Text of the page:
Using computing resources at the National Energy Research Scientific Computing Center (NERSC) at Lawrence Berkeley National Laboratory (Berkeley Lab), researchers at Argonne National Laboratory have succeeded in exploring important materials-science questions and demonstrated progress using machine learning to solve difficult search problems.
By adapting a machine-learning algorithm from board games such as AlphaGo, the researchers developed force fields for nanoclusters of 54 elements across the periodic table, a dramatic leap toward understanding their unique properties and proof of concept for their search method. The team published its results in Nature Communications in January.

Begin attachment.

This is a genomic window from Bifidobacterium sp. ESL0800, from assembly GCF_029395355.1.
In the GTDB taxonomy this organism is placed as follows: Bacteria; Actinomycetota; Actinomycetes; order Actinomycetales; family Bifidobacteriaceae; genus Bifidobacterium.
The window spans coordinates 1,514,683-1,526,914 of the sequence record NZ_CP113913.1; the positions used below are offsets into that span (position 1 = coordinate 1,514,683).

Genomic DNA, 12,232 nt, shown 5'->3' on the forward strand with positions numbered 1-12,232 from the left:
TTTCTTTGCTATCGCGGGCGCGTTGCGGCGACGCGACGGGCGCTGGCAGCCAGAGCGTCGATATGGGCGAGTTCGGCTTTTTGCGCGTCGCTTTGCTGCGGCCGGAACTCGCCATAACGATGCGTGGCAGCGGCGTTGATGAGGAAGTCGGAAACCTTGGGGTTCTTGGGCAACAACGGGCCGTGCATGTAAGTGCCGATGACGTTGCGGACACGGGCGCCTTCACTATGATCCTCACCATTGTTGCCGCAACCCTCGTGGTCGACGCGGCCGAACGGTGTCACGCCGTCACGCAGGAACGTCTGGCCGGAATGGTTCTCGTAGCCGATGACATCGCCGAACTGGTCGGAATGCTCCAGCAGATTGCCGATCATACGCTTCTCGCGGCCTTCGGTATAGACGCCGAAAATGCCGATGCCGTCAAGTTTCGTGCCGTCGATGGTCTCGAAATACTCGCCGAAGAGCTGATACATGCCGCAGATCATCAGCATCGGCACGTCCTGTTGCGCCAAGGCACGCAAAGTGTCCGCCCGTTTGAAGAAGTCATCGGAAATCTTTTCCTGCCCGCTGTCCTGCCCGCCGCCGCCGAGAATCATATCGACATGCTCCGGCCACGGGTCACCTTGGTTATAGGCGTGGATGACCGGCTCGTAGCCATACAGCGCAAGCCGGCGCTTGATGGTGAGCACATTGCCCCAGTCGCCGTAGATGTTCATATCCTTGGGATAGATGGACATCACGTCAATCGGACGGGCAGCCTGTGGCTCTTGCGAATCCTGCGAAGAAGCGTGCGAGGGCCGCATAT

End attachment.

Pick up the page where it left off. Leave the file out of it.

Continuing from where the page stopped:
Depending on their scale – bulk systems of 100+ nanometers versus nanoclusters of less than 100 nanometers – materials can display dramatically different properties, including optical and magnetic properties, discrete energy levels, and enhanced photoluminescence. These properties may lend themselves to new scientific and industry applications, and scientists can learn about them by developing force fields – computational models that estimate the potential energies between atoms in a molecule and between molecules – for each element or compound. But materials scientists can spend years using traditional physics-based methods to explore the structures and forces between atoms in nanoclusters of a single element.